Urs Meier responds
I’ve criticized Meier, but his decision might possibly have been right – see the picture in the linked article, thought it’s still not conclusive.
Nevertheless, given the reaction to his call, he deserves his due in this space.
‘It was horrible. English people are not like that’
“I am completely shocked at the reaction, But I stand by my decision. It was a clear foul (John Terry on Ricardo, the Portuguese goalkeeper) and not a point of discussion.”
Meier has refereed in England many times, both in internationals and Champions League matches. “I love English football,” he said. “It is fantastic, the intensity is like nowhere in the world, but this is a black point in my life, seriously, I really do not understand it. I refereed the England v Romania game in Euro 2000 and gave the penalty against England; there was no discussion about this. I have always believed in the English approach to football, positive but fair. There were over 30,000 English supporters in the stadium for the Portugal game, I did not receive one threat or hear of any trouble after the game, and I wonder, who are these people?”
His frustration poured out as he continued; “How do you deal with such attacks? I know UEFA will hold an inquiry but how can they protect a referee in these circumstances? I was badly criticised by the Romanian press after some decisions I made during a game between Denmark and Romania. They called me a bandit. OK, I didn’t like it, but no one came to my house or threatened to kill me.
“Look”, he said reasonably, “I understand the disappointment and a referee’s mistake is sometimes the easiest way to explain a defeat. This I accept, but right or wrong, this is not a normal reaction”.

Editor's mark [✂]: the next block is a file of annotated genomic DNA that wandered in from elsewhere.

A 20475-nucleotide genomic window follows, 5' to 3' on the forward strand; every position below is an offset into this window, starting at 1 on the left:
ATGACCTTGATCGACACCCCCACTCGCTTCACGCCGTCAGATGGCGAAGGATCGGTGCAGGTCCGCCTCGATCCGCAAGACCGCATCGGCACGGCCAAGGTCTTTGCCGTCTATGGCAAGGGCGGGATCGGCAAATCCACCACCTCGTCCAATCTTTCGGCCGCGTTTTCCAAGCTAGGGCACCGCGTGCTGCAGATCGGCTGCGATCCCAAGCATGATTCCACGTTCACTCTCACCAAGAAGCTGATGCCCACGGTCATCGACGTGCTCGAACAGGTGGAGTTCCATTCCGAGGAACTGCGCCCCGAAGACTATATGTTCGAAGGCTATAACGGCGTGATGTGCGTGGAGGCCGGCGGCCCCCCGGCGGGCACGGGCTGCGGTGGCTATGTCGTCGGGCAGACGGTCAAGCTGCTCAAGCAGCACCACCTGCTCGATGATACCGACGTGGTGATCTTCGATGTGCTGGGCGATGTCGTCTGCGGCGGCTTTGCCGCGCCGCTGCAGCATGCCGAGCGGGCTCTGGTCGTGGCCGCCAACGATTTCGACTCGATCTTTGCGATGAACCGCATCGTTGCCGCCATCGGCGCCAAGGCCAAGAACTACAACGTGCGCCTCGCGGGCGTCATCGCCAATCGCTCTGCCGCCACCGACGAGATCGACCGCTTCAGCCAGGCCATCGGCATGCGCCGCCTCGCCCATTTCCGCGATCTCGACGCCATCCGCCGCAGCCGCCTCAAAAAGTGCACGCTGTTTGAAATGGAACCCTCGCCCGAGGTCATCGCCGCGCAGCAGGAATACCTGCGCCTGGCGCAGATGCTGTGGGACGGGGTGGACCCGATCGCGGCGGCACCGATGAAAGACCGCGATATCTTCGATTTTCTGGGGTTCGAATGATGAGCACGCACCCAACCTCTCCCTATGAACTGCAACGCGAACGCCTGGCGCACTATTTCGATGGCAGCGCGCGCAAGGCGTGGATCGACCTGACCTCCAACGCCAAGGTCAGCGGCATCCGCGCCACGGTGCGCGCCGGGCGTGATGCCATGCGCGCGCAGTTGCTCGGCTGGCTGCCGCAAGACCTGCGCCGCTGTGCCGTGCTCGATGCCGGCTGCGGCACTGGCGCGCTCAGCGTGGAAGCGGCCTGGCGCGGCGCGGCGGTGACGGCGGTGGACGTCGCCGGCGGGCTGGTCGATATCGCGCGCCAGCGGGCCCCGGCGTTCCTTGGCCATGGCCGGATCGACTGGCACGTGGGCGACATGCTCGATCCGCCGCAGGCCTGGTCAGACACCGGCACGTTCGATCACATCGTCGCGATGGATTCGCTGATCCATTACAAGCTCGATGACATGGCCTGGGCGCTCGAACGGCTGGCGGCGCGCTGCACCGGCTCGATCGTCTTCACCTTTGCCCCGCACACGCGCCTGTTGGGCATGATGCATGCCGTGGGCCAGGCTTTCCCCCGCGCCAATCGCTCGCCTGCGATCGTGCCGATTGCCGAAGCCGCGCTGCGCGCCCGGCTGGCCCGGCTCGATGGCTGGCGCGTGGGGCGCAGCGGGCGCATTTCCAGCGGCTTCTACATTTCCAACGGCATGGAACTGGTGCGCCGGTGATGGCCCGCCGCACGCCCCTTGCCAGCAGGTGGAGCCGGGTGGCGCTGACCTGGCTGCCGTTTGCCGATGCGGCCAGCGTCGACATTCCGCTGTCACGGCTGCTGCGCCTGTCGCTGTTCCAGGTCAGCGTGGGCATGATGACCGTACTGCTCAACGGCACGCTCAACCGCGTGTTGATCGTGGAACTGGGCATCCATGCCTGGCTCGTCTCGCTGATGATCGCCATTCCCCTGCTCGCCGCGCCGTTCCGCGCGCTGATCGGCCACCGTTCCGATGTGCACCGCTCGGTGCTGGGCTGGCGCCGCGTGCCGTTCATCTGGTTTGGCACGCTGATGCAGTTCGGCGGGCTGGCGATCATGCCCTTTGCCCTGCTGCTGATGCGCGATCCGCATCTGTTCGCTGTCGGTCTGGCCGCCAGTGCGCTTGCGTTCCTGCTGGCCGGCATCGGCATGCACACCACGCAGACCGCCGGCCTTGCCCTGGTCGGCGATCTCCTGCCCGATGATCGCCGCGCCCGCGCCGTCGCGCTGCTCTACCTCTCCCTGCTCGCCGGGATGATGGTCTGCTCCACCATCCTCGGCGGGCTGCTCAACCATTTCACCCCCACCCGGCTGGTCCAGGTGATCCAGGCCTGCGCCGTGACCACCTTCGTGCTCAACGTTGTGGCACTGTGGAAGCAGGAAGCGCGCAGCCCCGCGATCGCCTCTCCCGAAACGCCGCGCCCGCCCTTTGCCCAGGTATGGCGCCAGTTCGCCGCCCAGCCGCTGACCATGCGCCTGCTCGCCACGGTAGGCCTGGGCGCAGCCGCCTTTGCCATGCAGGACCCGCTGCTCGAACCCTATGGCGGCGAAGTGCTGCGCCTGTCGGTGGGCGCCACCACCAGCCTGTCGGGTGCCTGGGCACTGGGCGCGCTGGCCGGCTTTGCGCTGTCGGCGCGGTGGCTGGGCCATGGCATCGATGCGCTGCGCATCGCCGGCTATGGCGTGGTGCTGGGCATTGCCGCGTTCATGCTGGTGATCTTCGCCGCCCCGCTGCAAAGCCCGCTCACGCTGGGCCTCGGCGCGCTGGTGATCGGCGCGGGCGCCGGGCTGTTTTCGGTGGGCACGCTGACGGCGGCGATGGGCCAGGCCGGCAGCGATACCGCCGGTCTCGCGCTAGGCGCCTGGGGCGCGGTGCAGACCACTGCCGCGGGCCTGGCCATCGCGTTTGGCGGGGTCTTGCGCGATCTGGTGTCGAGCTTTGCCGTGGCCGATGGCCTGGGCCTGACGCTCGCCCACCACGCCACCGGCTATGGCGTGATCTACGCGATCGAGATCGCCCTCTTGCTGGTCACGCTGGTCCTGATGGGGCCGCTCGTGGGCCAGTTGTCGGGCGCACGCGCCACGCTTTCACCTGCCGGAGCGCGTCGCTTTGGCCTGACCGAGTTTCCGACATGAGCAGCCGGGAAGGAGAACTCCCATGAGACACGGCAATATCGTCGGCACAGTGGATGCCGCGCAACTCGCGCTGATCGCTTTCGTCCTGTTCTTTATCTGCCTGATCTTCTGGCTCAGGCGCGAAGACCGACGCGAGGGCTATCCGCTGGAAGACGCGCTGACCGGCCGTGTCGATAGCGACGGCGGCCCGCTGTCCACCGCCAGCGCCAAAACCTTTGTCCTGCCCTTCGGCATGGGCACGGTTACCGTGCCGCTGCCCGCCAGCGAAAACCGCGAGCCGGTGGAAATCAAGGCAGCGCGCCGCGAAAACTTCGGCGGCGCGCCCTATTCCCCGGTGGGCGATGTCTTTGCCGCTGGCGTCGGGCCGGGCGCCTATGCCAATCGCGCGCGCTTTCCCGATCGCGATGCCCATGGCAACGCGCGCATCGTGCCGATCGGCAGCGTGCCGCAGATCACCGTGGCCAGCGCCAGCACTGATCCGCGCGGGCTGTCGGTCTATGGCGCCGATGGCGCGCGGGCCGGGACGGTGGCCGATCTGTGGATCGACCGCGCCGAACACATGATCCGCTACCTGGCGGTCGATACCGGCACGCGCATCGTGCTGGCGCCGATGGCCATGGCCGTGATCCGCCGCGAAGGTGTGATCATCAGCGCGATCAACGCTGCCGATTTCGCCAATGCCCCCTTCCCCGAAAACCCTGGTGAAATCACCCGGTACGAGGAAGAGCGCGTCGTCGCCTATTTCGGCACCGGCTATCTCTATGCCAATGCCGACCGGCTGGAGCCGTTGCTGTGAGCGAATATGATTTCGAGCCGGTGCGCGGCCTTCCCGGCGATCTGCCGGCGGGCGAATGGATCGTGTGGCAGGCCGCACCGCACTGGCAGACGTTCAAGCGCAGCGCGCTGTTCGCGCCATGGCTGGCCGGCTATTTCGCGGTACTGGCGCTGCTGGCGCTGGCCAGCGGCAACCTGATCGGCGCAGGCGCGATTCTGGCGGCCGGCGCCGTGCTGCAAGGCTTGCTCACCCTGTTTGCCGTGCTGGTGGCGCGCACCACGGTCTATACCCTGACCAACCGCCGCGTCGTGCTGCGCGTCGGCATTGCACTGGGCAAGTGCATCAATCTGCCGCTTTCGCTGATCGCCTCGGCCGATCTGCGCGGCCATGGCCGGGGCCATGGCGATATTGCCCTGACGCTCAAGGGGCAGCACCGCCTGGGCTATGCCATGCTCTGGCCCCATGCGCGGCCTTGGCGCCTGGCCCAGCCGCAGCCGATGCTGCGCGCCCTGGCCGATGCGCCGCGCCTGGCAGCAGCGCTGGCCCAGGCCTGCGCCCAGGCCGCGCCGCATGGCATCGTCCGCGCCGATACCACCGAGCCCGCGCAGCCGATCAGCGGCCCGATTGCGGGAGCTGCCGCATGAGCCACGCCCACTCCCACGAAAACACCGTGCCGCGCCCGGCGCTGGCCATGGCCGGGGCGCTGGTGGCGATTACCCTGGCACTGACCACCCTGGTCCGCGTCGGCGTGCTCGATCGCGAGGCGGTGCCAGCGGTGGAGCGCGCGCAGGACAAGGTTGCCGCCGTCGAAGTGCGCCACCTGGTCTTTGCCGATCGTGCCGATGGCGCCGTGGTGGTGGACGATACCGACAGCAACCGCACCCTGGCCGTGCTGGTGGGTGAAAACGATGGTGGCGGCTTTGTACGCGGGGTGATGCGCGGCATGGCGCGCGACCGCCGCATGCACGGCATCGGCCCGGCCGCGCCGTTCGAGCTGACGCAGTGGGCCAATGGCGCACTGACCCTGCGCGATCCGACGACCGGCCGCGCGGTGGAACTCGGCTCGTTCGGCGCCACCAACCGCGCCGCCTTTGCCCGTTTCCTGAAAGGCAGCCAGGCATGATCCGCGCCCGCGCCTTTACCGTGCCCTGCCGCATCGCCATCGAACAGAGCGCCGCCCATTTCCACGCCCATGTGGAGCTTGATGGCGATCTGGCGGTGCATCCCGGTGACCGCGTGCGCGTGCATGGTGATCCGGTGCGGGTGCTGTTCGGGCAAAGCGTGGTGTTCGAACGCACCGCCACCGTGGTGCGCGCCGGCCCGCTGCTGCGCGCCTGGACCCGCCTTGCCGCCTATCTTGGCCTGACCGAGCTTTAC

Meier, 45, has officiated in two World Cups, two European Championships and a Champions League final. At the end of this year he retires.
“In my opinion it was a fantastic Euro, the tournament for the little teams,” he said, “and I think the referees have been excellent. I enjoyed the three games I refereed and I enjoyed being there. I didn’t mind who won, you always need a bit of luck. You know it was so close that game, Portugal v England,” here his voice faltered again, “I wanted a good memory from the tournament, but that’s football, I suppose.”
“I hope it stops now,” he said, “and we can get on with our lives. You know it was horrible, but I never would have expected something like this from England, and I really don’t believe this is typical. English people aren’t like that.”
Meier deserves better, particularly from the English press, who have a horrible record. If the English tabloids were based in America, imagine the hue and cry from Europe in response to their jingoistic escapades! Still, given the “push” statements and physical gestures by Meier at the end of the 90 minutes, I wonder whether he blew the whisle on account of his perception or his imagination.